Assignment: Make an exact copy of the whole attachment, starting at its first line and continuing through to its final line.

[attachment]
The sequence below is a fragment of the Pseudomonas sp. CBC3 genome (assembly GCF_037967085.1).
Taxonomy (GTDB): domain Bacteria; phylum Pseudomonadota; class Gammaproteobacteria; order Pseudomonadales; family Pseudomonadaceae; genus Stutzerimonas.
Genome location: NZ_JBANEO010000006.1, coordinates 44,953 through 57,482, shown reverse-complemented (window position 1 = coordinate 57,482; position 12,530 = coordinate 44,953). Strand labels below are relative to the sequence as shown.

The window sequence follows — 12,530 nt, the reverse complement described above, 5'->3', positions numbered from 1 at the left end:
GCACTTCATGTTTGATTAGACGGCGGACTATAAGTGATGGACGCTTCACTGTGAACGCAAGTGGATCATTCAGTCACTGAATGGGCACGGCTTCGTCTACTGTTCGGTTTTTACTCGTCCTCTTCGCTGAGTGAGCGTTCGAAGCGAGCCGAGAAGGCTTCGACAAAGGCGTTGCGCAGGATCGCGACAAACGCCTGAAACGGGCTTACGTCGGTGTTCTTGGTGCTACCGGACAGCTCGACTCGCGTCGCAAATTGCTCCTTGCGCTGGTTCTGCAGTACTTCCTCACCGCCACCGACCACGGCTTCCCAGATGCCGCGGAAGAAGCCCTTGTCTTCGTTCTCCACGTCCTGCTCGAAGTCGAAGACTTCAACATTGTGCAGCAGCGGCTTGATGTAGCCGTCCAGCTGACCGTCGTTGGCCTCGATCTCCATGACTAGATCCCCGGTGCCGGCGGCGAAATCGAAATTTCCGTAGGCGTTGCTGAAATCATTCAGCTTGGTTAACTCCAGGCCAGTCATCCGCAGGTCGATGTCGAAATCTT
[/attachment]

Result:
The sequence below is a fragment of the Pseudomonas sp. CBC3 genome (assembly GCF_037967085.1).
Taxonomy (GTDB): domain Bacteria; phylum Pseudomonadota; class Gammaproteobacteria; order Pseudomonadales; family Pseudomonadaceae; genus Stutzerimonas.
Genome location: NZ_JBANEO010000006.1, coordinates 44,953 through 57,482, shown reverse-complemented (window position 1 = coordinate 57,482; position 12,530 = coordinate 44,953). Strand labels below are relative to the sequence as shown.

The window sequence follows — 12,530 nt, the reverse complement described above, 5'->3', positions numbered from 1 at the left end:
GCACTTCATGTTTGATTAGACGGCGGACTATAAGTGATGGACGCTTCACTGTGAACGCAAGTGGATCATTCAGTCACTGAATGGGCACGGCTTCGTCTACTGTTCGGTTTTTACTCGTCCTCTTCGCTGAGTGAGCGTTCGAAGCGAGCCGAGAAGGCTTCGACAAAGGCGTTGCGCAGGATCGCGACAAACGCCTGAAACGGGCTTACGTCGGTGTTCTTGGTGCTACCGGACAGCTCGACTCGCGTCGCAAATTGCTCCTTGCGCTGGTTCTGCAGTACTTCCTCACCGCCACCGACCACGGCTTCCCAGATGCCGCGGAAGAAGCCCTTGTCTTCGTTCTCCACGTCCTGCTCGAAGTCGAAGACTTCAACATTGTGCAGCAGCGGCTTGATGTAGCCGTCCAGCTGACCGTCGTTGGCCTCGATCTCCATGACTAGATCCCCGGTGCCGGCGGCGAAATCGAAATTTCCGTAGGCGTTGCTGAAATCATTCAGCTTGGTTAACTCCAGGCCAGTCATCCGCAGGTCGATGTCGAAATCTT